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Woody > Buxus > Buxus 'Green Mountain'


'Green Mountain'

Green Mountain Boxwood

Origin:  A hybrid between B. sinica var. insularis and B. sempervirens. Introduced by Sheridan Nurseries of Glen Wiliams, Ontario, Canada.
            Mike's Opinion

this is Mike


Being English I have an affinity for the boxwood. Since the true English boxwood (Buxus sempervirens) is difficult for us to grow in Ontario, the hardier Korean crosses do the job although never reaching the size of their English cousins. Underused as a foil plant in the garden, it is suited to both sun and shade making it one of the most versatile evergreens that the gardener can grow. Clipped for formality it also helps minimize twig damage during heavy winter snows.

Michael Pascoe, NDP., ODH., CLT., MSc. (Plant Conservation)


'Green Mountain'
Shrub (evergreen)
USDA Hardiness Zone
Canadian Hardiness Zone
RHS Hardiness Zone
Temperature (°C)
(-23) - (-29)
Temperature (°F)
(-10) - (-20)
2.5 m
1 m
Description and Growing Information
Flowering Period
General Description
Dark green leaves on a loose pyramidal shaped plant. Very hardy.
Hedges, either clipped or unclipped. Massing or as in the picture, a specimen or focal point in a formal garden. Suited to partial shade and hence I often use it as an evergreen foil in the shade garden.
Easy to grow on most soil types but prefers rich garden loams and heavy soils. Full sun or light shade and protect from drying winds.
Somewhat loosely pyramidal.
Spider mites may be an occasional problem in hot summers as well as boxwood leaf miner. Recently Boxwood blight has become a major problem both in Europe and most of North America. The fungus Cylindrocladium buxicola causes leaf spots, defoliation and even extensive die-back. The disease can be spread by water splash, tools and footwear and can survive for up to six years in the soil. It thrives in moist, humid environments but is killed when exposed to temperatures in excess of 33 °C for at least a week. The disease also affects Pachysandra, Sarocococca and Buxus balearica, sinica, macowanii, microphylla, bodinieri, glomerata, harlandii, sempervirens and riparia.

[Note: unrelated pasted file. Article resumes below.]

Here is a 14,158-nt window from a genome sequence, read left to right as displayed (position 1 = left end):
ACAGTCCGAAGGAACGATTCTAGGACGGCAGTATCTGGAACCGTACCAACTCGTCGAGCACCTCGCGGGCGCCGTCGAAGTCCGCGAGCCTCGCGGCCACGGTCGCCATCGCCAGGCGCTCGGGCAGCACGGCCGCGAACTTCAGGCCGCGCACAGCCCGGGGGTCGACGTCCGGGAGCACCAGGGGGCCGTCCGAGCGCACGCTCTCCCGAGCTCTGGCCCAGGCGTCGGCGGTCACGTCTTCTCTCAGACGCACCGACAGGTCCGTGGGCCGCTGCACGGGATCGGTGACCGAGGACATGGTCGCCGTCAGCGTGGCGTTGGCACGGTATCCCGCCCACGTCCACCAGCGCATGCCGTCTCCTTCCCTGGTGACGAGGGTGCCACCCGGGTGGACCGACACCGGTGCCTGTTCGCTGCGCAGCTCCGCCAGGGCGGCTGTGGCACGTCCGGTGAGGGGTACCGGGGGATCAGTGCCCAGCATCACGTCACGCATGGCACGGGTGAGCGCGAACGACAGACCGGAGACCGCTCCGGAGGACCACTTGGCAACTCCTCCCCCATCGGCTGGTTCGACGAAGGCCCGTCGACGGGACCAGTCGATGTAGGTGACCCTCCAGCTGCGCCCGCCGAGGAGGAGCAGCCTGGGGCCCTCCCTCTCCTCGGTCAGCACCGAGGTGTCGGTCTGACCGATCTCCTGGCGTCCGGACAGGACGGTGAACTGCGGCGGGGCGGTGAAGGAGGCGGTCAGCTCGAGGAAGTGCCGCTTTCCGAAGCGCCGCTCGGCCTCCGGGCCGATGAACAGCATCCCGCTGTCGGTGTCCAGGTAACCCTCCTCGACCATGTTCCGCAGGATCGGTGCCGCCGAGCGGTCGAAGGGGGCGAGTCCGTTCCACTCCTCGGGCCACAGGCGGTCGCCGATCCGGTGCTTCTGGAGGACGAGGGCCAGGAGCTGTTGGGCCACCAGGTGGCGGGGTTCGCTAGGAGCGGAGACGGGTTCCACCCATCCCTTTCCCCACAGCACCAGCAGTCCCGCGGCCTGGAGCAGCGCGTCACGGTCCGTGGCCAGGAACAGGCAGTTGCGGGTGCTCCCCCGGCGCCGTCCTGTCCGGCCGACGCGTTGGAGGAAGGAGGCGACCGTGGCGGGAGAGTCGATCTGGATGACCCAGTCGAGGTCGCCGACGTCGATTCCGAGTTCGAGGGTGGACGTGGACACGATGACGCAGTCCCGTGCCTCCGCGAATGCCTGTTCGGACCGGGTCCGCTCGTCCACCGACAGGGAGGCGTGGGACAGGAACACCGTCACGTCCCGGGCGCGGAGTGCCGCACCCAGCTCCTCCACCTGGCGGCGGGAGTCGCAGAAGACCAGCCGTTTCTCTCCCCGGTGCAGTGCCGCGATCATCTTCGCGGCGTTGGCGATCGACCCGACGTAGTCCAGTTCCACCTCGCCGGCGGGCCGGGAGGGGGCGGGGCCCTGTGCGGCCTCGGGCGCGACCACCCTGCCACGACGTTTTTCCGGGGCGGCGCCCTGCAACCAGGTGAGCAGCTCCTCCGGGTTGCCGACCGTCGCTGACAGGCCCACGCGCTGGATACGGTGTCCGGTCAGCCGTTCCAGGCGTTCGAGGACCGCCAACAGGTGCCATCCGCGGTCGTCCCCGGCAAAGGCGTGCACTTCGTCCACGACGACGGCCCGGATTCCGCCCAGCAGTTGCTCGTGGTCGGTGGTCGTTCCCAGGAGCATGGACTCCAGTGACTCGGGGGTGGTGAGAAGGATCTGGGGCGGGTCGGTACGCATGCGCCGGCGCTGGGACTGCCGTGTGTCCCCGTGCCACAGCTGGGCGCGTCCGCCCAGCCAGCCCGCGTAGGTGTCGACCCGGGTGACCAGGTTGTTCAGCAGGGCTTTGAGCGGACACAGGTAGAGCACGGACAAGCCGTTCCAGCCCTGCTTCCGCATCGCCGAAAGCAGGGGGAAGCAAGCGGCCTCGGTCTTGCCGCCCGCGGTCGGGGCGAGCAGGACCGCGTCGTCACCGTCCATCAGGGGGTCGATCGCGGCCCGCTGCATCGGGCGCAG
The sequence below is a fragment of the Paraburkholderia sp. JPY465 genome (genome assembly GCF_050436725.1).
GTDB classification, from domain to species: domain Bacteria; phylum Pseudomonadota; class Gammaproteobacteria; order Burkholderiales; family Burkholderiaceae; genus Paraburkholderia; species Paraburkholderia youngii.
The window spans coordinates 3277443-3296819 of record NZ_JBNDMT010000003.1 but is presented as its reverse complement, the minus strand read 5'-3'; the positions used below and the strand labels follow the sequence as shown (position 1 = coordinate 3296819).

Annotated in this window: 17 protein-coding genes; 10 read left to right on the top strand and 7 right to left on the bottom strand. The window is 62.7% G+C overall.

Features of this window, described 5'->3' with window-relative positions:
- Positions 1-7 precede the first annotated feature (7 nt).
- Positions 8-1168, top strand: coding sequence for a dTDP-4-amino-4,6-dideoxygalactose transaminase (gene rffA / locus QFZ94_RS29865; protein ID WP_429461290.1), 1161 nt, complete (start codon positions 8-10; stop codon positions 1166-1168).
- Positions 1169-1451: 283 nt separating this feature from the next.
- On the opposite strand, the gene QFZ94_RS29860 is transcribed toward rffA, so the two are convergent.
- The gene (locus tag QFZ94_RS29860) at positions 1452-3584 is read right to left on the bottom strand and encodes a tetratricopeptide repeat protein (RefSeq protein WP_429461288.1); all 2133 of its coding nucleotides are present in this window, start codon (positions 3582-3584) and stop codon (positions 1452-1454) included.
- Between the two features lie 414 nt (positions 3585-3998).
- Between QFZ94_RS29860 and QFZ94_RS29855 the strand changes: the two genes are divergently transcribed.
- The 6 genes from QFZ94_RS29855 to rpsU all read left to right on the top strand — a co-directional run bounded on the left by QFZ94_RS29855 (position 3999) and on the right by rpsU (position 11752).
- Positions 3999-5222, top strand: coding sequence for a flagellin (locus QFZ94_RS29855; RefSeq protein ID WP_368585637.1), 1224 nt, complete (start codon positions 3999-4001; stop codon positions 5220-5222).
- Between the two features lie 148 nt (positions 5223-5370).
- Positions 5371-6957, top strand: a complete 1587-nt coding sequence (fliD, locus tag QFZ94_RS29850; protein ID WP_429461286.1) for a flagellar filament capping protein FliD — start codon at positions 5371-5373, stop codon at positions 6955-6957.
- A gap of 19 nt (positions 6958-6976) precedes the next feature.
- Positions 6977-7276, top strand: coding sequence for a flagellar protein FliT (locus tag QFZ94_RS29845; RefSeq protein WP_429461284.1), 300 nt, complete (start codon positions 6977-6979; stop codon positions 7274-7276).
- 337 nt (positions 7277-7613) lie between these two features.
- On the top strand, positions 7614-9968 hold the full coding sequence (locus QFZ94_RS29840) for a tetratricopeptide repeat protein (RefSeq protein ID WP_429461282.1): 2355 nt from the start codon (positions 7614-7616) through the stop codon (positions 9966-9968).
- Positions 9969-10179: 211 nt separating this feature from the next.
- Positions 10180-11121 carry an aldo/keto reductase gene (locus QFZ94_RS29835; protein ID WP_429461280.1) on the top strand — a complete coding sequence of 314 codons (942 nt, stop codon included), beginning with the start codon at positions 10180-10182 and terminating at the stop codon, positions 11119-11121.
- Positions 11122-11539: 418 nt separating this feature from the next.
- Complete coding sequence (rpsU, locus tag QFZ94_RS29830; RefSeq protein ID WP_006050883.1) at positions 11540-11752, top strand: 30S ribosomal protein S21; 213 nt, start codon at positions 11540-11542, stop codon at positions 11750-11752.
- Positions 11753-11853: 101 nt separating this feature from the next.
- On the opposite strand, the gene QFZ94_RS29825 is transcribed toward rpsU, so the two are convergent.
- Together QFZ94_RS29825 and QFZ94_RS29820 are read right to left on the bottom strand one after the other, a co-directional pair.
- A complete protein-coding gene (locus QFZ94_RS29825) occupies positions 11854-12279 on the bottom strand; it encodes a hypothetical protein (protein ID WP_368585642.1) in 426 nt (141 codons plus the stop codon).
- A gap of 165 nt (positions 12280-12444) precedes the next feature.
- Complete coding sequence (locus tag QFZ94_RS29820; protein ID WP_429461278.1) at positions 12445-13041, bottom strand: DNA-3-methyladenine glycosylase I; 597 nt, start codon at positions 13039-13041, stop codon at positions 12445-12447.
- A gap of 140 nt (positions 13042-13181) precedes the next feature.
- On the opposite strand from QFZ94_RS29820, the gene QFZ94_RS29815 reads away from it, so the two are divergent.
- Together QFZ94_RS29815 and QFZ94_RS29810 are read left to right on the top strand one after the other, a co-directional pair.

Horticultural origin.
Flower/Leaf Bud Description
Small, solitary, sessile, ovoid with 1 - 2 pairs of visible scales.
Leaf Description
Small dark green leaves.
Flower Description
Salmon, yellow cream, very fragrant but somewhat insignificant in ornamental value.
Fruit Description
Three celled capsule, each valve 2 horned, shiney black seed.
Colour Description
No significant change of colour during the seasons.
Texture Description
Fine textured.
Notable Specimens
The A. M. Cuddy Gardens, Strathroy, Ontario, Canada.
Propagate in mid-summer by taking semi-ripe cuttings from the current season's growth. Collect in the early morning using a sharp knife to cut pieces 10 - 15 cm in length. Remove all leaves from the lower third and pinch out any soft terminal growth. Dip into a number 2 rooting hormone, insert into trays or pots of cutting compost (50/50 mix of compost and sharp sand or perlite) and water well. Place in a propagator with bottom heat set at 15°C with or without mist; rooting should occur in 4 - 6 weeks.